The hiring process needs to be devoid of discrimination, beginning with the job description that you or your client write. Some hiring authorities unintentionally craft biased job posts toward a specific gender. Do your job descriptions contain gender-biased language?
Including gender-biased words in your job descriptions could cause you to lose out on great candidates. If you want a balanced applicant pool of both female and male candidates, determine whether gender-biased language is in your job postings.
What is gender bias in hiring?
Gender bias, or discrimination, in hiring is selecting a candidate based on their sex rather than qualifications. Hiring authorities who discriminate against an applicant based on their gender may treat them less fairly during the resume screening and interview processes.
Under the Equal Employment Opportunity Commission (EEOC), employers and employment agencies cannot discriminate against candidates based on their gender.
Although the EEOC prevents hiring authorities from openly including gender discrimination in the job description, gender-biased words can still sneak into the posting.
Do your job descriptions have gender-biased language?
If your job description is biased toward a specific gender, you may only see that gender applying, which can limit your candidate pool and diversity in your client’s company.
Limiting your applicant pool can drastically influence which candidate your client hires. According to one Harvard Business Review (HBR) study, the likelihood of hiring a female candidate depends on how many women are in the applicant pool.
The HBR study found that if there is only one woman candidate, the chances of her being hired are 0%. On the other hand, if there are two women candidates, the chances of placing a woman candidate increase to 50%.
If you want to avoid limiting your applicant pool, start by analyzing your job descriptions. To determine whether your job descriptions contain gender-biased language, consider the following three questions.
1. Do you use gender-charged words?
Word association is inevitable. Some words can conjure up other words, images, and feelings. Likewise, some words link to gender.
Using gender-charged words in your job description can isolate a gender from applying. So, what are some gender-biased language examples?
Here are some examples of gender-charged adjectives associated with masculinity. Including these in your job description could dissuade female applicants:
And, take a look at these gender-charged words associated with femininity that may discourage male applicants from applying:
Now, look at some recent job descriptions you wrote or posted for clients. Did you find any words that could be gender-charged? If so, replace them with gender-neutral adjectives, such as excellent or exceptional.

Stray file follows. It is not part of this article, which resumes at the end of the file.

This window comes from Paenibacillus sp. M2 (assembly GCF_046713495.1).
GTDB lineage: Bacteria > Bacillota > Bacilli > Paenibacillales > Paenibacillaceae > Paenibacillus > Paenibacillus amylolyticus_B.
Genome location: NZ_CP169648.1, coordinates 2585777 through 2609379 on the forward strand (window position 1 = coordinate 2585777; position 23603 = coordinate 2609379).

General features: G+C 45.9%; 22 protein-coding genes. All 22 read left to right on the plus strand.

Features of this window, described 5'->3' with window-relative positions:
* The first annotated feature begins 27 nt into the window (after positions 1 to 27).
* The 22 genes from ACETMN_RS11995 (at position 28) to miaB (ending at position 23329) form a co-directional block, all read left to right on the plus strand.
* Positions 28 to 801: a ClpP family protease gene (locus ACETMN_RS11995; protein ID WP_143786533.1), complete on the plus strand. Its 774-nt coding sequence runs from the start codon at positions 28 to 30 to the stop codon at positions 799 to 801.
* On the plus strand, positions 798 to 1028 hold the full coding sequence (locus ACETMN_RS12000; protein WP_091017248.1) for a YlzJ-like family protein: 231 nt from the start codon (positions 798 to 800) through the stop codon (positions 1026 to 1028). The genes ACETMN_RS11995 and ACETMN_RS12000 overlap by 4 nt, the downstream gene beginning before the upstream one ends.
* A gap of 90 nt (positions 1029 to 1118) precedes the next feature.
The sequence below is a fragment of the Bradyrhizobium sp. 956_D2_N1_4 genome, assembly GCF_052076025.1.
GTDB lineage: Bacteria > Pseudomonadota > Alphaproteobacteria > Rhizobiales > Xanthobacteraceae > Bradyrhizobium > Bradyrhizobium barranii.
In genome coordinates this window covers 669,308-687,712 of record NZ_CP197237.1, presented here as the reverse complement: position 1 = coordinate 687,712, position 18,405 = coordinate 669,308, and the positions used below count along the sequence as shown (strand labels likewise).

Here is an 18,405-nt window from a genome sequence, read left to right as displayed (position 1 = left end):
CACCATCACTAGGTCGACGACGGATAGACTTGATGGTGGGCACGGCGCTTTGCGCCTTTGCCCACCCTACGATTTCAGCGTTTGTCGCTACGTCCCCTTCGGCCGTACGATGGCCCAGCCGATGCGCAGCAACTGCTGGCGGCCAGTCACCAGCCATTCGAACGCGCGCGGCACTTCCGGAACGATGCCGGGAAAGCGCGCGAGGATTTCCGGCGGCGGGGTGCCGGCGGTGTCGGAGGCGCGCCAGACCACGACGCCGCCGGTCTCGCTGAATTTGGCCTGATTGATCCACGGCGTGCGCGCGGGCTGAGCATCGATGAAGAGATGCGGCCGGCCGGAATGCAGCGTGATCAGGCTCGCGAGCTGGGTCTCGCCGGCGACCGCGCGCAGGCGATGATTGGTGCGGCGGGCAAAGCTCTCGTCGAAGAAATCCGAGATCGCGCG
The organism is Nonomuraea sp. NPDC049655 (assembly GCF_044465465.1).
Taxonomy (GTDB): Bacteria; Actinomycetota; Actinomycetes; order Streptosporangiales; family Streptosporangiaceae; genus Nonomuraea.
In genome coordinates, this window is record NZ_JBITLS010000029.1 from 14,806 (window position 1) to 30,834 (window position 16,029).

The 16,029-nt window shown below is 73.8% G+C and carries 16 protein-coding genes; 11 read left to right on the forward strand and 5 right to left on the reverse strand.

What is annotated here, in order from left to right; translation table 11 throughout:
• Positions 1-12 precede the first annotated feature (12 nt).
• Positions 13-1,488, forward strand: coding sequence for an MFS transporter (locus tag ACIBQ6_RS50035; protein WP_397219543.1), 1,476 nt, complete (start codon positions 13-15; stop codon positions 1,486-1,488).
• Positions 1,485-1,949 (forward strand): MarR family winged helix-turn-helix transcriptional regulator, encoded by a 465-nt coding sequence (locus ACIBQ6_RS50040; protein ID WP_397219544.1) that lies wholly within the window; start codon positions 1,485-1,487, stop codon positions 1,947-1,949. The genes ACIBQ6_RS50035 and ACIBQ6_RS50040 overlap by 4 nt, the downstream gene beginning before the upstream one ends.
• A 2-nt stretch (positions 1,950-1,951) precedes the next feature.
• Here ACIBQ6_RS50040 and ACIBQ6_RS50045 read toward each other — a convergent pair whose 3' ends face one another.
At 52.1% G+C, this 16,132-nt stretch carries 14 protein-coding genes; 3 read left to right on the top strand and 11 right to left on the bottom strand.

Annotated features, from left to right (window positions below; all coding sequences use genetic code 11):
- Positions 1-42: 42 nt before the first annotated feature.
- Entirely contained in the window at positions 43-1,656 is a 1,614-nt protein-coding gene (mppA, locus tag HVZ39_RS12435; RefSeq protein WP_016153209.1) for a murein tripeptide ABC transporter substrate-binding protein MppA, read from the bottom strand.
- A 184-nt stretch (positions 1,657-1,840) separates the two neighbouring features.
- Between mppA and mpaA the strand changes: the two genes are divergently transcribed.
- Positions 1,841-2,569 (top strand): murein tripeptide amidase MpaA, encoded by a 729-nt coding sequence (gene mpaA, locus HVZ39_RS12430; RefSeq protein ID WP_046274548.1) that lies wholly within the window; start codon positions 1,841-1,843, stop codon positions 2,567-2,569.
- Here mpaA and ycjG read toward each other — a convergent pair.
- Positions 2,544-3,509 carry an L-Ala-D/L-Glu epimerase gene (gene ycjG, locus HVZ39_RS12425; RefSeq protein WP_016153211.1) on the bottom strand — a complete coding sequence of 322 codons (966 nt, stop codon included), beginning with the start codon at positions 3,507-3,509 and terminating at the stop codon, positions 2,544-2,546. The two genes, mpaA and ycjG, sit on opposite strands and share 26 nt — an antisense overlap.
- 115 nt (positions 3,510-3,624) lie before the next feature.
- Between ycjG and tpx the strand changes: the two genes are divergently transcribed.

Once you familiarize yourself with common gender-associated words, you might be more apt to avoid using them in your job postings.
Consider gender-charged words before writing a job posting. And, edit your posts for bias before posting them.
You can even search for and use online tools to detect gender bias in your job post text. Think of these detector tools like spell check for gender bias.
2. Are you asking for too much?
When writing job descriptions, you should be specific about what your client is looking for to help narrow down your prospective candidate pool.
But, are you asking for too much? Are you chasing away female applicants by having too many unnecessary requirements?
One study reported that men apply for positions if they meet 60% of the qualifications, whereas women only apply if they meet 100% of them.
Your top candidate might wind up being someone who doesn’t quite meet all of your client’s preferred qualifications. Including all of your client’s preferences in your job description could deter talented and qualified candidates from applying.
Consider only including the necessary qualifications to do the job to encourage applications from both men and women. During the screening and interviewing processes, you can dig a little deeper. And, if the above statistic is accurate, you may find that none of your candidates can check off everything on your client’s list.
3. Do you include an equal opportunity statement?
Removing gender-biased language and pledging your commitment to providing equal opportunities to candidates go hand in hand.
Include an equal opportunity employer statement at the end of your job description. An EEO statement shows candidates that neither you nor your client will discriminate against applicants because of their race, color, religion, sex, or national origin.
If you want your EEO statement to represent your hiring process accurately, check your overall job description for gender-biased language. And, examine wording for racial or age discrimination in hiring.